What do you need when getting a Puppy?

K9 Education at it’s Best

I’ve often had clients that have come to me for behavioural training & advice say “The pet shop said that this piece of equipment or this product will help with training my puppy”

This breaks my heart as more than often I have to tell them that I disagree with what they’ve been told previously & therefore “wasted” money on products i don’t believe was sold to them with a true understanding of canine psychology & behaviour. From this point I find my self saying “Shops are in business to SELL things to you! I am in the business of training & modifying your dogs behaviour”.  Yes there are some wonderful, educated & honest staff in shops, however these are a rare breed.

So due to requests, we are posting the following.

What do you need when getting a puppy?

Firstly research your breed & their requirements as all breed can vary in behavioral traits, an example of this would be an Australian Cattle Dogs – Blue Heeler vs a Beagle. What are those dogs bred to do & how may that effect your interactions with it & the lifestyle you wish to lead. An irresponsible “breeder” can be like trusting the old “a used car salesman” & may only tell you what you want to hear.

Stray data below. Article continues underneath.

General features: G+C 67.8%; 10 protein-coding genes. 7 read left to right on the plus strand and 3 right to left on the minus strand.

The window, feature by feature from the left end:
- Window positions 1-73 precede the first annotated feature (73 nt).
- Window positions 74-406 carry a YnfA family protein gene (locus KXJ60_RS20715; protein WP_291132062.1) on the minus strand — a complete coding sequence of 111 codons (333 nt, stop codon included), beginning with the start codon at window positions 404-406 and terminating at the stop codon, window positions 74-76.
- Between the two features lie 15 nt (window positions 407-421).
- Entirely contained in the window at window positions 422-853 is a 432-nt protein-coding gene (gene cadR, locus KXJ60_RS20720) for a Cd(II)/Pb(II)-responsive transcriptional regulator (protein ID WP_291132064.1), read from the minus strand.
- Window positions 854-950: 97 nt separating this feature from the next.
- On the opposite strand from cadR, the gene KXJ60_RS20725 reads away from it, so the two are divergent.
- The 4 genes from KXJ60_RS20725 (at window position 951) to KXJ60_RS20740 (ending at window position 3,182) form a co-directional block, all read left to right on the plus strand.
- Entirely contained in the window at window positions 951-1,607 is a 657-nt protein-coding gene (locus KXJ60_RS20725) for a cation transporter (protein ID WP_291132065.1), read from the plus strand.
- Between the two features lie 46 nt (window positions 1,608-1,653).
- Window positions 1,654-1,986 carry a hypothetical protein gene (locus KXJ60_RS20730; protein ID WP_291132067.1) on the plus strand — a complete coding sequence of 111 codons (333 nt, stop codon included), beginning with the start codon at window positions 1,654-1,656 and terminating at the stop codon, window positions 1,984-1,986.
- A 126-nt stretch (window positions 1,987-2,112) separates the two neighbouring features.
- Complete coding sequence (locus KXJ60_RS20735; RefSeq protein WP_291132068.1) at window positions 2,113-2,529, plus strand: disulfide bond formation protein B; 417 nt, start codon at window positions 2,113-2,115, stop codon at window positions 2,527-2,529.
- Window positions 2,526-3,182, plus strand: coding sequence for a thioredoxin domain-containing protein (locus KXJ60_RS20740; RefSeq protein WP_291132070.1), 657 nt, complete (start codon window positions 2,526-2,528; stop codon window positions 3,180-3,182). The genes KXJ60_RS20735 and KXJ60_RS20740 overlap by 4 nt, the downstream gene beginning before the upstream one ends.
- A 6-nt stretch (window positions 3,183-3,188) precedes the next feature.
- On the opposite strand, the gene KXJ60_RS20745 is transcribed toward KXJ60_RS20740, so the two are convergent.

Some people choose to spend a lot of money on beautiful designer bedding for their dogs, go for it if you have the money. However, your concerns should lie with the comfort of your dog. So if blankets from the opp shop keep your dog warm, your up holding your end of Canine Guardianship, care & duty. After all your dog isn’t going to care if it just chewed up a $200 pretty dog bed or three $1 blankets from the opp shop.

You have the duty of care to provide an area protected from Wind, hot/cold elements of weather & clean drinking water


The earlier your dog get used to wearing & having their collar handled the better! Yes all puppies scratch at a new collar however it is the law that your dog must be wearing a collar & they do get accustom to wearing them.

It is equally important to have your dog comfortable with having its collar touched, grabbed & manipulated. If your dog was ever to be wondering the street, the collar is the first thing a local neighbour would grab when trying to keep your dog from wondering onto a road.